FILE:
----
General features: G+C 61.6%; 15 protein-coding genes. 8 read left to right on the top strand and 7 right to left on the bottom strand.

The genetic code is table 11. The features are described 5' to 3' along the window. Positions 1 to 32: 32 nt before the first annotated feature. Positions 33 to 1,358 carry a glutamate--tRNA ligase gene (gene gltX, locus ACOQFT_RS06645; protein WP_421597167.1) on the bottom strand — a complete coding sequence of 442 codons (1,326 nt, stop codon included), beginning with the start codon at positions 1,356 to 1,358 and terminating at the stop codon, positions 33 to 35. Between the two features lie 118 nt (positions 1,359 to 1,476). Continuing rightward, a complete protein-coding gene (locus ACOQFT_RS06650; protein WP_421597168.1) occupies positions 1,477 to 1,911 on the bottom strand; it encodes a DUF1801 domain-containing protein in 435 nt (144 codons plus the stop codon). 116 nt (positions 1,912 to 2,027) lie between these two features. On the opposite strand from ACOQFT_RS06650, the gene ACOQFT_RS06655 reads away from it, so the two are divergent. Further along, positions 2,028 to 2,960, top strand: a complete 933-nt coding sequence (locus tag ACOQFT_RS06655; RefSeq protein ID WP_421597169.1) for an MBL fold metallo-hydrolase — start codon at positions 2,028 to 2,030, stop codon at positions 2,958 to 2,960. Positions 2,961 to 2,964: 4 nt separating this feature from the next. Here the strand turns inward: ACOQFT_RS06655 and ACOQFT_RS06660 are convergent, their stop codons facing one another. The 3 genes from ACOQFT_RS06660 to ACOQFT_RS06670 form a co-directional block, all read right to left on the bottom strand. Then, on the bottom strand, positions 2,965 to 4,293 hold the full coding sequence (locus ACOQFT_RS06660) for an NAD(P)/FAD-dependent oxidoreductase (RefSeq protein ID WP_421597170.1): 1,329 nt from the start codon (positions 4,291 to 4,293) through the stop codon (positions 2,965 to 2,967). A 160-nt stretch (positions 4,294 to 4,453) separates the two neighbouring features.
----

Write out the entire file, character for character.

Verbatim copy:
General features: G+C 61.6%; 15 protein-coding genes. 8 read left to right on the top strand and 7 right to left on the bottom strand.

The genetic code is table 11. The features are described 5' to 3' along the window. Positions 1 to 32: 32 nt before the first annotated feature. Positions 33 to 1,358 carry a glutamate--tRNA ligase gene (gene gltX, locus ACOQFT_RS06645; protein WP_421597167.1) on the bottom strand — a complete coding sequence of 442 codons (1,326 nt, stop codon included), beginning with the start codon at positions 1,356 to 1,358 and terminating at the stop codon, positions 33 to 35. Between the two features lie 118 nt (positions 1,359 to 1,476). Continuing rightward, a complete protein-coding gene (locus ACOQFT_RS06650; protein WP_421597168.1) occupies positions 1,477 to 1,911 on the bottom strand; it encodes a DUF1801 domain-containing protein in 435 nt (144 codons plus the stop codon). 116 nt (positions 1,912 to 2,027) lie between these two features. On the opposite strand from ACOQFT_RS06650, the gene ACOQFT_RS06655 reads away from it, so the two are divergent. Further along, positions 2,028 to 2,960, top strand: a complete 933-nt coding sequence (locus tag ACOQFT_RS06655; RefSeq protein ID WP_421597169.1) for an MBL fold metallo-hydrolase — start codon at positions 2,028 to 2,030, stop codon at positions 2,958 to 2,960. Positions 2,961 to 2,964: 4 nt separating this feature from the next. Here the strand turns inward: ACOQFT_RS06655 and ACOQFT_RS06660 are convergent, their stop codons facing one another. The 3 genes from ACOQFT_RS06660 to ACOQFT_RS06670 form a co-directional block, all read right to left on the bottom strand. Then, on the bottom strand, positions 2,965 to 4,293 hold the full coding sequence (locus ACOQFT_RS06660) for an NAD(P)/FAD-dependent oxidoreductase (RefSeq protein ID WP_421597170.1): 1,329 nt from the start codon (positions 4,291 to 4,293) through the stop codon (positions 2,965 to 2,967). A 160-nt stretch (positions 4,294 to 4,453) separates the two neighbouring features.